Dear Christopher Cat
My cat Rupert requires Tapazole to control his hyperthyroidism. I have arthritis and it’s hard for me to pill him, so my veterinarian prescribed methimazole cream which I rub onto his ears. How effective is this product?
Methimazole is the generic name of Tapazole, a drug that reduces excessive thyroid hormone production in cats with hyperthyroidism. It works well whether administered transdermally (which means “through the skin”) or orally.
Transdermal methimazole is usually applied to the inner surface of the cat’s ear flap twice daily. It’s best to alternate ears with each dose, removing any crusted material on the ear flap prior to administration.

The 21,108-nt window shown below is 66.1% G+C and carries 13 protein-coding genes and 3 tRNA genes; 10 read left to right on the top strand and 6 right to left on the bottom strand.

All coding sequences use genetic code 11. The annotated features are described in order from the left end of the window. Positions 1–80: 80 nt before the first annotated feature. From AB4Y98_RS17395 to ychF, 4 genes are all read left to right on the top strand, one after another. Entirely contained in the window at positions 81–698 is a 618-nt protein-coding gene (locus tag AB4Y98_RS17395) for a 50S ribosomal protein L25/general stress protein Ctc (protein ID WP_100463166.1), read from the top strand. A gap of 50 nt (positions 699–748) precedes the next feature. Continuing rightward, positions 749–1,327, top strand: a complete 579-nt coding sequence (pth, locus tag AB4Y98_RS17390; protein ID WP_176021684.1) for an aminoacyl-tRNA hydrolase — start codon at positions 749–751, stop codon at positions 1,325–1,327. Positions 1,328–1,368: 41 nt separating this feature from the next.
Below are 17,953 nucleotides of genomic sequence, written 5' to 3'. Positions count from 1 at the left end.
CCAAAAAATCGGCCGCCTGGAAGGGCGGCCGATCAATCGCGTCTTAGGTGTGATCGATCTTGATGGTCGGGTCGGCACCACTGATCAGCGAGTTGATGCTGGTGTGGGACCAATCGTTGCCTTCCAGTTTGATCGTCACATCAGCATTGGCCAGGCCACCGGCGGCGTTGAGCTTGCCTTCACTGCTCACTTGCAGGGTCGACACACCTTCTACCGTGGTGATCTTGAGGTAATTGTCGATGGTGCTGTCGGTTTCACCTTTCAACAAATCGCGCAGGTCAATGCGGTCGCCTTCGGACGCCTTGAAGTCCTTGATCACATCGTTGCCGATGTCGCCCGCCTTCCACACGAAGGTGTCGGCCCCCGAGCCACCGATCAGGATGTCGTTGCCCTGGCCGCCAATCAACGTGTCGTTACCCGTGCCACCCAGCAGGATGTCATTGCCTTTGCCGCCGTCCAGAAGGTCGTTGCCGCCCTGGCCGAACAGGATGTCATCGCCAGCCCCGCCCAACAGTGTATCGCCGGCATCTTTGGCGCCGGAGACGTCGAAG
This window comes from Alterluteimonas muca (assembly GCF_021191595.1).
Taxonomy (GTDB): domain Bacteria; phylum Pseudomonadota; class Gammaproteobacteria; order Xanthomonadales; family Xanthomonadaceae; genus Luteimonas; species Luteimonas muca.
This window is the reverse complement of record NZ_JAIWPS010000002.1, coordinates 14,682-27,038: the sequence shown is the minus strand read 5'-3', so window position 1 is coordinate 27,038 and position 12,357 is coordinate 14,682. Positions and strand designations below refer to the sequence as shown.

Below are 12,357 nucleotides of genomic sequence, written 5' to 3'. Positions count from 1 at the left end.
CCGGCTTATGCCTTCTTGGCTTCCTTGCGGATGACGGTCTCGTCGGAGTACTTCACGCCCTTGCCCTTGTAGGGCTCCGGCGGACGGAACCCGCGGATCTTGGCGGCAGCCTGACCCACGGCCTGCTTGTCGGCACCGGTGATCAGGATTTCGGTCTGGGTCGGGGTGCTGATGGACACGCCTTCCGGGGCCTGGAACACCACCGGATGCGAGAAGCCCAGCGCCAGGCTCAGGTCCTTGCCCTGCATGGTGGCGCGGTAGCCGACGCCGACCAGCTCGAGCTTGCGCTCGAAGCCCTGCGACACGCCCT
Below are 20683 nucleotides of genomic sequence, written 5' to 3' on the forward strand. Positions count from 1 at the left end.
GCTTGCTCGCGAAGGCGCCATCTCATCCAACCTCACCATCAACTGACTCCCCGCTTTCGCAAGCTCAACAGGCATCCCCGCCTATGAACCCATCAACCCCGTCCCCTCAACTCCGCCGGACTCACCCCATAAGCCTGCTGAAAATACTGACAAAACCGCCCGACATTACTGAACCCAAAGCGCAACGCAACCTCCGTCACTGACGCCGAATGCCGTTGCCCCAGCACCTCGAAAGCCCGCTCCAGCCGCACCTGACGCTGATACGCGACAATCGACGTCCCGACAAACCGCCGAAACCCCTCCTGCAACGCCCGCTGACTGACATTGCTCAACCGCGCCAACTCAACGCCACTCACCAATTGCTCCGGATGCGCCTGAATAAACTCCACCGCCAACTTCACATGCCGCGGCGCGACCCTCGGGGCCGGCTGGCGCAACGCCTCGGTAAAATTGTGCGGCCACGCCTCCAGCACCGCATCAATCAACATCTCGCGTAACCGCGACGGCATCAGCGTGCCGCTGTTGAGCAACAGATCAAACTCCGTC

To be sure the drug isn’t absorbed through your own skin, wear a glove or finger cot, and wash your hands afterwards.
Periodically, your veterinarian will check the level of thyroid hormone in Rupert’s blood to fine tune the methimazole dose. Rupert’s blood work will be your best indication of how well the medication is working.
In a small study comparing cats given methimazole orally and transdermally, 82 percent of the cats taking oral methimazole had normal thyroid function in four weeks, while 67 percent of cats receiving the transdermal version had normal thyroid function in that time.
Side effects were similar, except that 24 percent of cats receiving oral methimazole experienced poor appetite or vomiting compared to four percent of cats given the transdermal medication.